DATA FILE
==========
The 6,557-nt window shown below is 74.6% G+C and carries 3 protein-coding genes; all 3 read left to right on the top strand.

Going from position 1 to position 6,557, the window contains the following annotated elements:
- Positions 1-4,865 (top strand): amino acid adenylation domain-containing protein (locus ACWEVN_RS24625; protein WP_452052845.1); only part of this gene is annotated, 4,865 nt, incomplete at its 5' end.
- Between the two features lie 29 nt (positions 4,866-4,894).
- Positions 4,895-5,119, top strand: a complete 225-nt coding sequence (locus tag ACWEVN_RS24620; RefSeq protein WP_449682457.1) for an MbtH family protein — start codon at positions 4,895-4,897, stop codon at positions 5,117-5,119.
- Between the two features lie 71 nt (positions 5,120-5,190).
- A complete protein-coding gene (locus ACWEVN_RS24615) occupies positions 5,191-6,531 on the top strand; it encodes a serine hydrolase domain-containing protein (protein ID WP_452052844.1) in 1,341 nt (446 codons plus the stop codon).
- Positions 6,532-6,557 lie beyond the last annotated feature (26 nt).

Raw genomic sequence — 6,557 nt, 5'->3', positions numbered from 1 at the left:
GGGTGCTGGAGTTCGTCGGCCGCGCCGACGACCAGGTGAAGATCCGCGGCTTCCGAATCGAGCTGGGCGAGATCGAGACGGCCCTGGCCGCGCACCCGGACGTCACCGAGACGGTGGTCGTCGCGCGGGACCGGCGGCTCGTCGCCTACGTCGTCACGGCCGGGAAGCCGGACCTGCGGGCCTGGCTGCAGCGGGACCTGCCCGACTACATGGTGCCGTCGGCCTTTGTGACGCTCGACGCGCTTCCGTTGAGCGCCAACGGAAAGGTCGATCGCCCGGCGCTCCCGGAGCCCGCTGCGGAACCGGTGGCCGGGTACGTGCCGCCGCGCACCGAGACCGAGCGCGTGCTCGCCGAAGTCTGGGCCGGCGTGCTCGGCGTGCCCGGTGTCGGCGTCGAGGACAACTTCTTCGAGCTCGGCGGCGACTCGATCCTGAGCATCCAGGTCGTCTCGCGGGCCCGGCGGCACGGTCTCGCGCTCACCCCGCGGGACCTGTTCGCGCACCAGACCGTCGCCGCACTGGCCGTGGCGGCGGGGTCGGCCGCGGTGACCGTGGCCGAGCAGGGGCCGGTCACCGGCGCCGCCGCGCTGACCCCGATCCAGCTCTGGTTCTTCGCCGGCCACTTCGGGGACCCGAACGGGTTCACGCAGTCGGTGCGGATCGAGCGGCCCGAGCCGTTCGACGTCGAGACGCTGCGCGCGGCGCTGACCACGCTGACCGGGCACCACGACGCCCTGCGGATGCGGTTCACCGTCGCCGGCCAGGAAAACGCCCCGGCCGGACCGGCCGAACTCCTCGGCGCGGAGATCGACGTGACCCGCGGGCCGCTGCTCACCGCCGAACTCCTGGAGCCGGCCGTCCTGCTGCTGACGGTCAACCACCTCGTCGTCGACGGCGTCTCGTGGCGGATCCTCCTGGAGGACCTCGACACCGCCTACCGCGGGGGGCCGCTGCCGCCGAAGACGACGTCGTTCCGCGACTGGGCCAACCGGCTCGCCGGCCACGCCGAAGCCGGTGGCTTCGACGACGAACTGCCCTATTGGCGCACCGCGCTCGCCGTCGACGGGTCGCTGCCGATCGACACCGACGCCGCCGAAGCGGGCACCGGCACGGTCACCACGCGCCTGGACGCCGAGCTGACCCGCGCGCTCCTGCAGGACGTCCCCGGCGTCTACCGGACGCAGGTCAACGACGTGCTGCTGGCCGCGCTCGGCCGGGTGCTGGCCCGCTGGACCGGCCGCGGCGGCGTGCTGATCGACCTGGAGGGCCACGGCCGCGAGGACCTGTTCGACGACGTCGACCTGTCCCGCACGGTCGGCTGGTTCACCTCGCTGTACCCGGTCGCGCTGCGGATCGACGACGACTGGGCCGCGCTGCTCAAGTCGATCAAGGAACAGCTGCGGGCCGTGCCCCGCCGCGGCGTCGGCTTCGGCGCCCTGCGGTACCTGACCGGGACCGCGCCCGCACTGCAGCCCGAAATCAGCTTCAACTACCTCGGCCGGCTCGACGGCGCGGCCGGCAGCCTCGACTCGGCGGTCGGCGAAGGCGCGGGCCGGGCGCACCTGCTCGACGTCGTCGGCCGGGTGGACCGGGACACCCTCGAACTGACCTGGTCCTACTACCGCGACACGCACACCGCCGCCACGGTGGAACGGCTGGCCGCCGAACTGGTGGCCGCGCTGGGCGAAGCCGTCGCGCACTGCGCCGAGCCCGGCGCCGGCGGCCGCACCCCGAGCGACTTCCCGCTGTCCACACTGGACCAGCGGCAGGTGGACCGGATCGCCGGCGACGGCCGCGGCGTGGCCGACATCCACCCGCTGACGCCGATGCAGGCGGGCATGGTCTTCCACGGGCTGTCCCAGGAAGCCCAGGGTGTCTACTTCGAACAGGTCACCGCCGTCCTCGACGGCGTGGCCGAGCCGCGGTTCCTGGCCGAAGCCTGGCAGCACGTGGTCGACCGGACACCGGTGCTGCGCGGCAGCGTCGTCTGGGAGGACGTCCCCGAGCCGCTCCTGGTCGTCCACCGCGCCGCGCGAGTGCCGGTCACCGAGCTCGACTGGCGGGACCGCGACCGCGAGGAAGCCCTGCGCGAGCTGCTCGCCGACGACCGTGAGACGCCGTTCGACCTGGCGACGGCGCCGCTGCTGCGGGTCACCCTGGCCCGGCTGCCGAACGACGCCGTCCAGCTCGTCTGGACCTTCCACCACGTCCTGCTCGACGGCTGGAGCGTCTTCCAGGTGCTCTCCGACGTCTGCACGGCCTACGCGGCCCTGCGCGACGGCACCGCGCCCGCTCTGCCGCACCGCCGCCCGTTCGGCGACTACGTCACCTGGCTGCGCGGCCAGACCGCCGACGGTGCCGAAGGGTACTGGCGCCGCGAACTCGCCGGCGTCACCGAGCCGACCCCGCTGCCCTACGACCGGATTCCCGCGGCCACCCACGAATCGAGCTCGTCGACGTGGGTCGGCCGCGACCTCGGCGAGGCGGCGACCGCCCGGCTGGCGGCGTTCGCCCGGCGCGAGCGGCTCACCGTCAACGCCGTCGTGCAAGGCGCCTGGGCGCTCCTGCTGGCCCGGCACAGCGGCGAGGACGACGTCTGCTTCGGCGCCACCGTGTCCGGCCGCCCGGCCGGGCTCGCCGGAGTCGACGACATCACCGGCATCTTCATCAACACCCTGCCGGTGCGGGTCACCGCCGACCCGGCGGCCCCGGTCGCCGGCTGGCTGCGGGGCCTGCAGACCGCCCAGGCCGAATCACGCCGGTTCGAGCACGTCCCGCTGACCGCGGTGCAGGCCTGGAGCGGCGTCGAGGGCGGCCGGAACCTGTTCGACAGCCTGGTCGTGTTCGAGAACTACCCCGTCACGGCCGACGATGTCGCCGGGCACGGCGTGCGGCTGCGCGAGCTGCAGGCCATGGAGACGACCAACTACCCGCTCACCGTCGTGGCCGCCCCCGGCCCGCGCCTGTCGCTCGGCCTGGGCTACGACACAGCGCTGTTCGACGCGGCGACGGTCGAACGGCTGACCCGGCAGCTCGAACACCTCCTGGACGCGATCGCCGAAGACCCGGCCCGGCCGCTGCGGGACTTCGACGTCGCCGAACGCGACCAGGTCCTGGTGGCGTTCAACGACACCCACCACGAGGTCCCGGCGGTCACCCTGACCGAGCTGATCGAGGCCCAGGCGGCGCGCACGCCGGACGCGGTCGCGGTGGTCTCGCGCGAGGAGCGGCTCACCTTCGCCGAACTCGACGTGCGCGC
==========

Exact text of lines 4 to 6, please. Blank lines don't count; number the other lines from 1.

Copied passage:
- Between the two features lie 29 nt (positions 4,866-4,894).
- Positions 4,895-5,119, top strand: a complete 225-nt coding sequence (locus tag ACWEVN_RS24620; RefSeq protein WP_449682457.1) for an MbtH family protein — start codon at positions 4,895-4,897, stop codon at positions 5,117-5,119.
- Between the two features lie 71 nt (positions 5,120-5,190).